On a Winter’s Day
All the leaves were down and the sky was grey, we went for a soils walk on a winter’s day… On the East Dartmoor National Nature Reserve we joined soil specialist, Rob Parkinson, to look at what is going on below the leaves – in the soils around Haytor and Yarner Wood. Following the route of a new walking trail, we looked at how soils are formed, and how the soils’ physical and chemical properties can be determined by the local geology, climate, topography and vegetation.
Getting a close look at the soil profile
We started below Haytor Rocks, looking at how the high levels of rain and cold temperatures lead to anaerobic conditions that create peat soils, these are made of large amounts of organic matter, containing decaying plant material. We also looked at the relationship between the vegetation found in these areas and the structural and physical properties of the soil – such as the structure and chemistry. We found that as the plants and sphagnum mosses die, they add to the organic matter layer of the soil, known as topsoil, changing the structure; we learnt is that the presence of sphagnum mosses that changes the soil chemistry by increasing the acidity. The group spent a large amount of time discussing the importance of peat within the landscape and how it is a limited soil type, with great importance for water quality, water storage, biodiversity and carbon storage.
Rob Parkinson cleaning up the soil profile
After spending time looking at the peat soils we moved into an area that had previously been used for open tin streaming. Here we learnt about how disturbance of the soil, through digging and burning, led to the removal of vegetation and changes in topography. This soil was created in the same climatic conditions and geology as the peat soils, but was freely draining so held less water, leading to increased decomposition of dead plant material. This resulted in a soil profile that was more varied and shallower. This increase in drainage led to a decrease in the acidity of soils, which were still acidic, but also contained iron deposits and other nutrients into the soil layer. However, despite the changes in the structure and the chemical composition, the texture of the soils were still coarse. We learnt that this was because the underlying geology of igneous granite was the same as the first stopping point.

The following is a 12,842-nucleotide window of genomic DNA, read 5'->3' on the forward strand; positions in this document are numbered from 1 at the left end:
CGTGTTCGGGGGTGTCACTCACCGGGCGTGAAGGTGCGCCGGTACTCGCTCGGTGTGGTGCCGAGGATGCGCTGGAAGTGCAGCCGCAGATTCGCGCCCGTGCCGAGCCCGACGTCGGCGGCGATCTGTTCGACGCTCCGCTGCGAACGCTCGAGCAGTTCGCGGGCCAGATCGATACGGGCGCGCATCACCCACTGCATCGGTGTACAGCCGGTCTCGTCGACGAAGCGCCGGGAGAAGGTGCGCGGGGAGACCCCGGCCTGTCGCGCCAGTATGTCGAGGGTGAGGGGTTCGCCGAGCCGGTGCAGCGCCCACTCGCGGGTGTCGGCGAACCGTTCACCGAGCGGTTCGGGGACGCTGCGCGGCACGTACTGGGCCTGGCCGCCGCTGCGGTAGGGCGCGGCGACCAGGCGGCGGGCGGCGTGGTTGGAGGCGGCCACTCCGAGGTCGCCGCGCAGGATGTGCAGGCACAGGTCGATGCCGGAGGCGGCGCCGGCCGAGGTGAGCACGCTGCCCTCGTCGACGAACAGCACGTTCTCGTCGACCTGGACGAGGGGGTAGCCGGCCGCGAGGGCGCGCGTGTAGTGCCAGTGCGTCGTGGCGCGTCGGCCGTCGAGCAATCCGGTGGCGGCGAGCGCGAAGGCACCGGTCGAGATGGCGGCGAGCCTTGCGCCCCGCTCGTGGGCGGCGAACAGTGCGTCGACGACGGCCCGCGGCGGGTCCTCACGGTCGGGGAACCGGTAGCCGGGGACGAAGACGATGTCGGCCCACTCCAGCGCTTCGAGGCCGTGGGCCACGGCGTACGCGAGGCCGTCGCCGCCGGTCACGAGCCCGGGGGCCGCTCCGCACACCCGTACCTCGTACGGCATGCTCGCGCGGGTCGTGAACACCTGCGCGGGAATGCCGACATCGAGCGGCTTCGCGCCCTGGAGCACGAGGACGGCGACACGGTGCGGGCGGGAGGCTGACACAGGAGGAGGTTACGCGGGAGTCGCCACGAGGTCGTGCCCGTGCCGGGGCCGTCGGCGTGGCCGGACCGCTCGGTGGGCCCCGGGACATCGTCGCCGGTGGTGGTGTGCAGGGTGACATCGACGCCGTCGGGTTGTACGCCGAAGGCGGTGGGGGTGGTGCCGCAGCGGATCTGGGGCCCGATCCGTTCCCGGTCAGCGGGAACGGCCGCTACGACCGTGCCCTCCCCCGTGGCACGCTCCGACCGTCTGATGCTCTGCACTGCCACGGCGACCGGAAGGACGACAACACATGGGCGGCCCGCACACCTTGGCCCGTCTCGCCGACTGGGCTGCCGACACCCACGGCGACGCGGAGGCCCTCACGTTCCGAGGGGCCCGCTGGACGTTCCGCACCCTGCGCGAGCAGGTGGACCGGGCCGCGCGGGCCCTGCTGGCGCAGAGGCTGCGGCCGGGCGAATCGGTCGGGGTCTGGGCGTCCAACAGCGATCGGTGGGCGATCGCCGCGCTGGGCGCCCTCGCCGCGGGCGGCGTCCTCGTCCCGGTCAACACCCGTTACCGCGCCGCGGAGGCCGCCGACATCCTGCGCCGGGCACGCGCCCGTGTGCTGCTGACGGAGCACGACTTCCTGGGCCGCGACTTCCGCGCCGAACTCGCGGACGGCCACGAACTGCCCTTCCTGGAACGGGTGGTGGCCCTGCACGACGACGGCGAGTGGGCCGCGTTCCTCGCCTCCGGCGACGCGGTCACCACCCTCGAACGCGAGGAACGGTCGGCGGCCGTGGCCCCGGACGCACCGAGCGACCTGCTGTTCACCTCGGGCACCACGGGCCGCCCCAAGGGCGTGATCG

Comparing the pH of local soils
We then walked towards Black Hill, which was once an area that contained large amounts of peat, however, due to human intervention, the soils found here today are very different. We learnt that this is in part due to the steeper topography, leading to increased erosion. This led to a smaller layer of organic matter and an increase in nutrients, and also a neutral soil that’s not acidic. We found that the texture of the soils on the slopes of Black Hill were finer than the first two stopping points. This is because of a change in geology, from the igneous granite, to metamorphic mudstones.
We then walked into the top of Yarner Wood, where there was a range of large broadleaved trees that had dropped their leaves, forming a layer of dead leaves on the woodland floor. We stopped at several points and looked at a range of soil profiles which were different from those we had seen in the other habitats. The soils in the wood were thin, and very acidic, due to the periglacial effects from the last Ice Age. We discovered that the woodland contained subsoils – these were grey to blue in colour, and claylike in texture, unlike those found on the mire and heath. This grey/blue soil is called a gley, and remains wet because of the throughflow of water within the subsoil layer. However, similar to the heathland areas, signs of iron can still be found in some of the soils that are freely draining, the distinctive orange colour can be found around old roots that have decomposed. We learnt that as trees in Yarner Wood suck water up through their roots, they drain the water from the topsoil, creating a dry and loamy texture. We also found out that the dead leaves, from the trees in the wood, create a thin nutrient rich humus layer on top of the acid soil.
May the quartz be with you
At the end of the walk we summed up the key components that influence the chemical and physical properties of soil. We discussed how time plays a large impact on the composition of soils. We learnt that all of these soils have changed over time, due to changes in land management alongside climate, local geology, topography and vegetation.
On this walk we followed the route of the soon to be released Dartmoor Story Soils around Haytor and Yarner leaflet. In the meantime if you would like to enjoy similar walks take a look at the information on the Dartmoor National Park’s Heritage Trails website and the walking routes page on the East Dartmoor Woods blog.
Written by George Koyler, Natural England Conservation Assistant
Taken from https://eastdartmoorwoods.org